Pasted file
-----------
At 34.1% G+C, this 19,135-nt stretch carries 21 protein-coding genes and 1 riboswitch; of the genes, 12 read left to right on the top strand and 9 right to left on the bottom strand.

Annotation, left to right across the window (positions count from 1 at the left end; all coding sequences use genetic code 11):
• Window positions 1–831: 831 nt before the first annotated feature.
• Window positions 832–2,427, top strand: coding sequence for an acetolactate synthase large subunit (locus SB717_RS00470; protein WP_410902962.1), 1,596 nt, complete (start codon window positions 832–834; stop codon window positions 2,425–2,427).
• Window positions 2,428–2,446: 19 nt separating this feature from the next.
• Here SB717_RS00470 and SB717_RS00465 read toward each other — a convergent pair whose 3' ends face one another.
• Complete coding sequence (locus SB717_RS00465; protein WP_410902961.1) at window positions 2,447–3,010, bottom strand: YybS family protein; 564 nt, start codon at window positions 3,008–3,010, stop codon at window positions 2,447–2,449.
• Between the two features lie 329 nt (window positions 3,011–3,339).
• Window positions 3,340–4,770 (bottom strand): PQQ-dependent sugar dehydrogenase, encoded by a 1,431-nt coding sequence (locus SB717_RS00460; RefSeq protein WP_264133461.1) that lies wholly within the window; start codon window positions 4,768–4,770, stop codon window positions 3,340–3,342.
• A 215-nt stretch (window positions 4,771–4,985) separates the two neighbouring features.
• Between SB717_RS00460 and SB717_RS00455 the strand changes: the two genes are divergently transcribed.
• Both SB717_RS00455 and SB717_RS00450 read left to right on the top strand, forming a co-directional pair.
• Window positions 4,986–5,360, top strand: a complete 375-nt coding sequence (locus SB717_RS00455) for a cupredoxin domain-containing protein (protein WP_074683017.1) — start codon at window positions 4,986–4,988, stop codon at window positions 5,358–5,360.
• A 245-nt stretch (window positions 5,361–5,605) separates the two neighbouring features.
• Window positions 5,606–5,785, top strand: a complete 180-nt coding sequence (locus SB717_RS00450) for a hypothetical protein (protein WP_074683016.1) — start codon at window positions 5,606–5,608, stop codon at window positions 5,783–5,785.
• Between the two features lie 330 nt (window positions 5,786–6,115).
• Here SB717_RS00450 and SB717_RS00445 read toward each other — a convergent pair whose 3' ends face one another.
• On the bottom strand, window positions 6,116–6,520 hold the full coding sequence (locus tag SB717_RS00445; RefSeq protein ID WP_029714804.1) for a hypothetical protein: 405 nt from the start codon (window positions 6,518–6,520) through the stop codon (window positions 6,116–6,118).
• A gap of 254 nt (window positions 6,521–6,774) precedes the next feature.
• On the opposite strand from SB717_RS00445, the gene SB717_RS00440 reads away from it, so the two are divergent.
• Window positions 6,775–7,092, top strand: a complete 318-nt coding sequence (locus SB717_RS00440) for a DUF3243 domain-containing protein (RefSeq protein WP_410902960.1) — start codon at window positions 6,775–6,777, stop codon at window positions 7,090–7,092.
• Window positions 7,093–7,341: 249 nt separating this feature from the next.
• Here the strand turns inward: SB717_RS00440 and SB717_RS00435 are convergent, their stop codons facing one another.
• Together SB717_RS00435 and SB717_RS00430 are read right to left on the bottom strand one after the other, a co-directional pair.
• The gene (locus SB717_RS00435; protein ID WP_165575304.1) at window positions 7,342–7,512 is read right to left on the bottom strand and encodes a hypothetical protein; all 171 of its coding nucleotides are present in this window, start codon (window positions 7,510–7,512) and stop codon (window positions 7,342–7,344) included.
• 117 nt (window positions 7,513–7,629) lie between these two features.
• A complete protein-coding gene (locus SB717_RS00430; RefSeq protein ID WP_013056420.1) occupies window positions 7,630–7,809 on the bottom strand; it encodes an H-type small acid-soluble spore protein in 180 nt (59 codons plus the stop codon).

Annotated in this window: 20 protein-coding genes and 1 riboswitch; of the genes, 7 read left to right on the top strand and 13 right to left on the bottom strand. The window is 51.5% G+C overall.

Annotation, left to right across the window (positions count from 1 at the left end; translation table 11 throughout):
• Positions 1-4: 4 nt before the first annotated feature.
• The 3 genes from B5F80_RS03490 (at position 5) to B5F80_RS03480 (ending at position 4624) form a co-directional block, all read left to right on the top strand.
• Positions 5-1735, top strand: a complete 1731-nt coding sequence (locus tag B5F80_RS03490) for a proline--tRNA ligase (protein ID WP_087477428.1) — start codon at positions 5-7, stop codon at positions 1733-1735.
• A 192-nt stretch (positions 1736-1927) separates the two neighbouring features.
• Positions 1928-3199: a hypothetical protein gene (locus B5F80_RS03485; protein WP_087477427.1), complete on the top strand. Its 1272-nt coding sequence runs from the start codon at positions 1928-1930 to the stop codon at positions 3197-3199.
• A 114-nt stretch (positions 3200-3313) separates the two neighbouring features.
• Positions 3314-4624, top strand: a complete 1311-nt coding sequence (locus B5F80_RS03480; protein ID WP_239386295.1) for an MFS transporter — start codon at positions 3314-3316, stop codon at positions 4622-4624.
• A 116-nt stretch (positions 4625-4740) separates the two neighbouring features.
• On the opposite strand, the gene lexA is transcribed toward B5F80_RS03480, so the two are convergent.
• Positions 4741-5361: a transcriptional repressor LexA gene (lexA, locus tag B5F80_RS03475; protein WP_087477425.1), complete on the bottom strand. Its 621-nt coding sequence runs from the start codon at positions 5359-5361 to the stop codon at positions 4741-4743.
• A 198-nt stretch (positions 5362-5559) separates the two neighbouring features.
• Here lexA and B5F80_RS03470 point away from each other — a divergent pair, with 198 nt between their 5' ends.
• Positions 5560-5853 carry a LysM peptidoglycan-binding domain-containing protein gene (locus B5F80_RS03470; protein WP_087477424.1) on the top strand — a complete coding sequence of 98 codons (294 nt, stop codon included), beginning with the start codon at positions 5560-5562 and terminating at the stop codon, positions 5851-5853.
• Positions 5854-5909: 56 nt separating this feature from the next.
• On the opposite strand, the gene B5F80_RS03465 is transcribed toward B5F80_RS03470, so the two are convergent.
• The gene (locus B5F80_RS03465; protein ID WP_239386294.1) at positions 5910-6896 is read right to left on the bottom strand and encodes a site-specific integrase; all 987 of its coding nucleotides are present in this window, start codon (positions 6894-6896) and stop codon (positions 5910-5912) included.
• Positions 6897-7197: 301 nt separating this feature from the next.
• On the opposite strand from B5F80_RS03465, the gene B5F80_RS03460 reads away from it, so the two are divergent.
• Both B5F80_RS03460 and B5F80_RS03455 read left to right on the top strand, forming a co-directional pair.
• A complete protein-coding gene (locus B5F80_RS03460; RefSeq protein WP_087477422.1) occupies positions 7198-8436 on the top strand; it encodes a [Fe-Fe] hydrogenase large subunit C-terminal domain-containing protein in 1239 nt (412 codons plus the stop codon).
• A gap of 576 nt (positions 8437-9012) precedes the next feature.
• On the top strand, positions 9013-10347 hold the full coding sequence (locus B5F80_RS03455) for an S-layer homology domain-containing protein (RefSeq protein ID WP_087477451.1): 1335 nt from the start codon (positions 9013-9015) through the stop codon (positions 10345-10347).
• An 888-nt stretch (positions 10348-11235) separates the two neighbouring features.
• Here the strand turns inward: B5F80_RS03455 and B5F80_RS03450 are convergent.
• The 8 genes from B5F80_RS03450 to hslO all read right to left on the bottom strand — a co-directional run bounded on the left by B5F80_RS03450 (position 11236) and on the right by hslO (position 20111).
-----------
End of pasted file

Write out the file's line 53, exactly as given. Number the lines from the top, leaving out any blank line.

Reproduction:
• Here the strand turns inward: B5F80_RS03455 and B5F80_RS03450 are convergent.